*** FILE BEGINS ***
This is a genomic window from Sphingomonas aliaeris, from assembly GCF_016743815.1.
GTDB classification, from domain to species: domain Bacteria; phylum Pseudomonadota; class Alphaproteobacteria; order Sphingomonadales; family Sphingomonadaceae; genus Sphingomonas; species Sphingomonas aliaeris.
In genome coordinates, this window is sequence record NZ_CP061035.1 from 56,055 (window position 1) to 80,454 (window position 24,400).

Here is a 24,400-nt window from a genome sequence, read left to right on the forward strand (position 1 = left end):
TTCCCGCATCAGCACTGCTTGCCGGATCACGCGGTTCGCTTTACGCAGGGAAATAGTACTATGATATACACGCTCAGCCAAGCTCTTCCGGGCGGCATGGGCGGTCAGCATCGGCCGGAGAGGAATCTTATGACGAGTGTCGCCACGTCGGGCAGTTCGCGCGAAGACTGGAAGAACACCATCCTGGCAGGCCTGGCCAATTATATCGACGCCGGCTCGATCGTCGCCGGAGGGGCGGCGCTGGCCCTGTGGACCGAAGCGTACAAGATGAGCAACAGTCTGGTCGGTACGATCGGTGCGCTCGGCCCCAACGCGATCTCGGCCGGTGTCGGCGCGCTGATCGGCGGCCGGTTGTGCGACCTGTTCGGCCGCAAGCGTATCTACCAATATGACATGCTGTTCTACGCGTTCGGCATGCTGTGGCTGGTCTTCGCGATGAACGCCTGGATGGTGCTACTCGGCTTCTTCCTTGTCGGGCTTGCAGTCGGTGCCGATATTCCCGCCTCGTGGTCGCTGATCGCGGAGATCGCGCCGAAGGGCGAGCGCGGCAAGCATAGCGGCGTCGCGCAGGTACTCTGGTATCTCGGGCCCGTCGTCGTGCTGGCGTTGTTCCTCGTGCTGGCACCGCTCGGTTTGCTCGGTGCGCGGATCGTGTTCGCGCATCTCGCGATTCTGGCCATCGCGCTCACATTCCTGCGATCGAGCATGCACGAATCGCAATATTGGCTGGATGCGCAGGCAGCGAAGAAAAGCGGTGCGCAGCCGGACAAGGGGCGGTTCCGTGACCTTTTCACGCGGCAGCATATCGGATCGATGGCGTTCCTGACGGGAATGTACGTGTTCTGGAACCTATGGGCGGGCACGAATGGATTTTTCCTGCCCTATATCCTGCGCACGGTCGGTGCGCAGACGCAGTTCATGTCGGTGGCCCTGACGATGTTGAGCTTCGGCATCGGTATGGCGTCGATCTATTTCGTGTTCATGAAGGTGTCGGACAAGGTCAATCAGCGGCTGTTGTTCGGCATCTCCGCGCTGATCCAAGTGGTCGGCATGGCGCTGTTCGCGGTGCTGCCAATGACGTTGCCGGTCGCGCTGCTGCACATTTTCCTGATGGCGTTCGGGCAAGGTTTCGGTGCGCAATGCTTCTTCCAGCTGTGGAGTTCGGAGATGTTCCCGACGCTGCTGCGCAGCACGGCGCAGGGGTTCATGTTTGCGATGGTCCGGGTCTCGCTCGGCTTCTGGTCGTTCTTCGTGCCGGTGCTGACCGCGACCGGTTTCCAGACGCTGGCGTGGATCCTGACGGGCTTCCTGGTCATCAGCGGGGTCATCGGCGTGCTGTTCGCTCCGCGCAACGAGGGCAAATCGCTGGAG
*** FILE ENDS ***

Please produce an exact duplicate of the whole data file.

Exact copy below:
This is a genomic window from Sphingomonas aliaeris, from assembly GCF_016743815.1.
GTDB classification, from domain to species: domain Bacteria; phylum Pseudomonadota; class Alphaproteobacteria; order Sphingomonadales; family Sphingomonadaceae; genus Sphingomonas; species Sphingomonas aliaeris.
In genome coordinates, this window is sequence record NZ_CP061035.1 from 56,055 (window position 1) to 80,454 (window position 24,400).

Here is a 24,400-nt window from a genome sequence, read left to right on the forward strand (position 1 = left end):
TTCCCGCATCAGCACTGCTTGCCGGATCACGCGGTTCGCTTTACGCAGGGAAATAGTACTATGATATACACGCTCAGCCAAGCTCTTCCGGGCGGCATGGGCGGTCAGCATCGGCCGGAGAGGAATCTTATGACGAGTGTCGCCACGTCGGGCAGTTCGCGCGAAGACTGGAAGAACACCATCCTGGCAGGCCTGGCCAATTATATCGACGCCGGCTCGATCGTCGCCGGAGGGGCGGCGCTGGCCCTGTGGACCGAAGCGTACAAGATGAGCAACAGTCTGGTCGGTACGATCGGTGCGCTCGGCCCCAACGCGATCTCGGCCGGTGTCGGCGCGCTGATCGGCGGCCGGTTGTGCGACCTGTTCGGCCGCAAGCGTATCTACCAATATGACATGCTGTTCTACGCGTTCGGCATGCTGTGGCTGGTCTTCGCGATGAACGCCTGGATGGTGCTACTCGGCTTCTTCCTTGTCGGGCTTGCAGTCGGTGCCGATATTCCCGCCTCGTGGTCGCTGATCGCGGAGATCGCGCCGAAGGGCGAGCGCGGCAAGCATAGCGGCGTCGCGCAGGTACTCTGGTATCTCGGGCCCGTCGTCGTGCTGGCGTTGTTCCTCGTGCTGGCACCGCTCGGTTTGCTCGGTGCGCGGATCGTGTTCGCGCATCTCGCGATTCTGGCCATCGCGCTCACATTCCTGCGATCGAGCATGCACGAATCGCAATATTGGCTGGATGCGCAGGCAGCGAAGAAAAGCGGTGCGCAGCCGGACAAGGGGCGGTTCCGTGACCTTTTCACGCGGCAGCATATCGGATCGATGGCGTTCCTGACGGGAATGTACGTGTTCTGGAACCTATGGGCGGGCACGAATGGATTTTTCCTGCCCTATATCCTGCGCACGGTCGGTGCGCAGACGCAGTTCATGTCGGTGGCCCTGACGATGTTGAGCTTCGGCATCGGTATGGCGTCGATCTATTTCGTGTTCATGAAGGTGTCGGACAAGGTCAATCAGCGGCTGTTGTTCGGCATCTCCGCGCTGATCCAAGTGGTCGGCATGGCGCTGTTCGCGGTGCTGCCAATGACGTTGCCGGTCGCGCTGCTGCACATTTTCCTGATGGCGTTCGGGCAAGGTTTCGGTGCGCAATGCTTCTTCCAGCTGTGGAGTTCGGAGATGTTCCCGACGCTGCTGCGCAGCACGGCGCAGGGGTTCATGTTTGCGATGGTCCGGGTCTCGCTCGGCTTCTGGTCGTTCTTCGTGCCGGTGCTGACCGCGACCGGTTTCCAGACGCTGGCGTGGATCCTGACGGGCTTCCTGGTCATCAGCGGGGTCATCGGCGTGCTGTTCGCTCCGCGCAACGAGGGCAAATCGCTGGAG